BRIEF “Air is the primordial element in which spatial productions are founded and contained. It is the site of deliberate and spontaneous transformation, as well as constative and performative relation between a people. Architecture is about constructing the event as much as it is about accommodating and facilitating social formations via the design of specific spatial environments. The air, and its consequent atmosphere, procures and obscures forgotten pasts while eliciting future mediations as a medium that we inhabit and that, likewise, inhabits us. Taking inspiration from Death in Venice, a novel written by German author Thomas Mann, this integrative investigation will delve into issues of beauty and obsession through the development spatial logics in the production of a metaphysical archive and waiting room to be conceived in the context of the Venetian Arsenal (a shipyard founded in early 12th century). The word Metaphysics comes from Ancient Greece and is a combination of two words: Meta meaning over or beyond and physics meaning the physical, material world. By definition (Merriam-Webster), it is a division of philosophy that is concerned with the fundamental nature of reality and being and that includes ontology, cosmology, and often epistemology. The project will require an integrative approach to the development of a land/water use plan and the incorporation of various programmatic elements. The initial required text for this studio is Gernot Böhme’s “The Concept of Body as the Nature We Ourselves Are” and “Atmosphere as the Fundamental Concept of a New Aesthetics” and Thomas Mann’s “Death in Venice.” Subsequently we will consider Gaston Bachelard’s “The Poetics of Space” (Beacon Press Books, 1994) - a non-fiction work whereby Bachelard affirms his focus on phenomenology in architecture basing his analysis on the lived experience of architecture. The intersection of self and world may well be the fundamental objective – shifting our focus to include the crafting of a composite realm as well as mastering its various material components of human making. The premise of this project is to position questions about latent desires within contemporary design practices as it relates to aesthetics on a universal scale from an intensely local point of view in addition to producing an innovative architectural practice/proposal. Venice Architecture Biennale (Sep 11-18). This section of Arch 403/603 is designated to represent ISU.CºD.DºA at La Biennale Architettura 2018 – The 15th International Architecture Exhibition in Venice Italy. In Venice, we will form a partnership with the other designated studio, Arch 401 taught by Mikesch Muecke, and with the seminar work of Andrea Wheeler and Firat Erdim and Chair Deborah Hauptmann, and engage the ISU.CºD.DºA Biennale Session. This featured session will consist of two parts: a two-day student workshop that addresses the Biennale theme Freespace; and a one-day colloquium of invited speakers that will address air and atmosphere.”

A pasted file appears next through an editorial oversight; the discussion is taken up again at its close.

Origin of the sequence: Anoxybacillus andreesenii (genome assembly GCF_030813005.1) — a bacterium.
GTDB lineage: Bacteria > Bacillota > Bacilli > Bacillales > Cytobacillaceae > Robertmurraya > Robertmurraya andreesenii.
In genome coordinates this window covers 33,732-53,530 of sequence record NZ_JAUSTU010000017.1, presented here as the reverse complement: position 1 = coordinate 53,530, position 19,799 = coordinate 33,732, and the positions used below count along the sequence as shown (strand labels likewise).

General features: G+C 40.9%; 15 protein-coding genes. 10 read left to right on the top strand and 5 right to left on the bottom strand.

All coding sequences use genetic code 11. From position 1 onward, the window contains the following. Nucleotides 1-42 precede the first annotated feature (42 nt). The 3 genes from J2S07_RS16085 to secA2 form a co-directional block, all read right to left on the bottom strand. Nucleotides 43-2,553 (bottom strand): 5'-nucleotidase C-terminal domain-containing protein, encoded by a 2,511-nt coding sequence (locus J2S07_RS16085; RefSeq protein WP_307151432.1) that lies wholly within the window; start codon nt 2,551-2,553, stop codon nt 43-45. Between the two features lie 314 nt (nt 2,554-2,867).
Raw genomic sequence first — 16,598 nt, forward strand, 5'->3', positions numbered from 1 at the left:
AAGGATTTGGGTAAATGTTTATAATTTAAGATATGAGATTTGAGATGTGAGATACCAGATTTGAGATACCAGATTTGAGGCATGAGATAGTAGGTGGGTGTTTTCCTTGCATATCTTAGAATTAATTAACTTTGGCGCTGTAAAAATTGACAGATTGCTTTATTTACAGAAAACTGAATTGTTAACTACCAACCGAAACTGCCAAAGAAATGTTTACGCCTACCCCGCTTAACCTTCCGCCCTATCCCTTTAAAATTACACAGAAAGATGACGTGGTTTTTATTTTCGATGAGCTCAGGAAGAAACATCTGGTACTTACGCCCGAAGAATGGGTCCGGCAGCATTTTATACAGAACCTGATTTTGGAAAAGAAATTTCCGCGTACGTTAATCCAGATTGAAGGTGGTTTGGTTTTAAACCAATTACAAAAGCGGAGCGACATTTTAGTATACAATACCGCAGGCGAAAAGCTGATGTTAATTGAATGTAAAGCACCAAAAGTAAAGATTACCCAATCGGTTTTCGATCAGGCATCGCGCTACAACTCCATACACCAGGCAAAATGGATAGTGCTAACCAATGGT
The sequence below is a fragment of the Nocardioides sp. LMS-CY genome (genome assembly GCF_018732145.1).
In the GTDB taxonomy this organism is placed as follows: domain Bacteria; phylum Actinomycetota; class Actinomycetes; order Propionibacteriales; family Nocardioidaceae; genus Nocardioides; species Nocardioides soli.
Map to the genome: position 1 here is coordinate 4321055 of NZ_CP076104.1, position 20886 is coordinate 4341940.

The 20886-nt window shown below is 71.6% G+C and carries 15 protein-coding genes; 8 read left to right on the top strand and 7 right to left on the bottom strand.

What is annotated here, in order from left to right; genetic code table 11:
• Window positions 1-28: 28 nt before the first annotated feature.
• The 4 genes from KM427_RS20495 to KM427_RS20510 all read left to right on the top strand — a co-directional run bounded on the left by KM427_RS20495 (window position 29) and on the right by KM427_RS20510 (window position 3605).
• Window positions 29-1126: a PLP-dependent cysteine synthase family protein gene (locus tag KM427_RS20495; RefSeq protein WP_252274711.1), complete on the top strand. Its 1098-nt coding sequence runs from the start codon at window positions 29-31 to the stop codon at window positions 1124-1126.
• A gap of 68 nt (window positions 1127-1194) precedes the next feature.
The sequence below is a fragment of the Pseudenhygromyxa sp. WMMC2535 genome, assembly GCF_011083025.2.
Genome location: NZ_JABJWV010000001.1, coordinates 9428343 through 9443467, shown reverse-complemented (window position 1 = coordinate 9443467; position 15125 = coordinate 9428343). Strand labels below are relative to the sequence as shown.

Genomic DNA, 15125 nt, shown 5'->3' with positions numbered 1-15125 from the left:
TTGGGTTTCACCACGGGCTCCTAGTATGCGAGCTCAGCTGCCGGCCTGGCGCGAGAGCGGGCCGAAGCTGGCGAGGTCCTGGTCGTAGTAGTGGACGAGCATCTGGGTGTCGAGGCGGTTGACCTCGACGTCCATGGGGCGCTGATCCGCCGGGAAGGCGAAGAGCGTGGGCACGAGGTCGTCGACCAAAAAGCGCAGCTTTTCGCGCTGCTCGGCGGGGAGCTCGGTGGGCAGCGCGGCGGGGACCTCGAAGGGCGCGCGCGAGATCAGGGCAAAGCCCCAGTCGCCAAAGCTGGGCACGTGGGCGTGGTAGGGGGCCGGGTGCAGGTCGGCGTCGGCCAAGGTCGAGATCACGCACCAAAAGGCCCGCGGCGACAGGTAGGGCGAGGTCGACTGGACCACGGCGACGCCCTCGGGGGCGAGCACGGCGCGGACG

WAIT Through explorations on the notion that as the self develops, the body deteriorates, we began to question the possible mediums through which the self can exist pertaining to the metaphysical realm. In attempting to combine our ideas into a single drawing, our drawing encompases the notion that “Entropy is intangible, but its effect is very real�. We attempted to portray the energies of decay through the interaction of plaster and water. These experiments were done through three different mediums and are represented in the drawing as the different layers of a Venetian facade. The white lines depict entropy in a physical form which penetrates these layers, causing deterioration to emanate from its touch.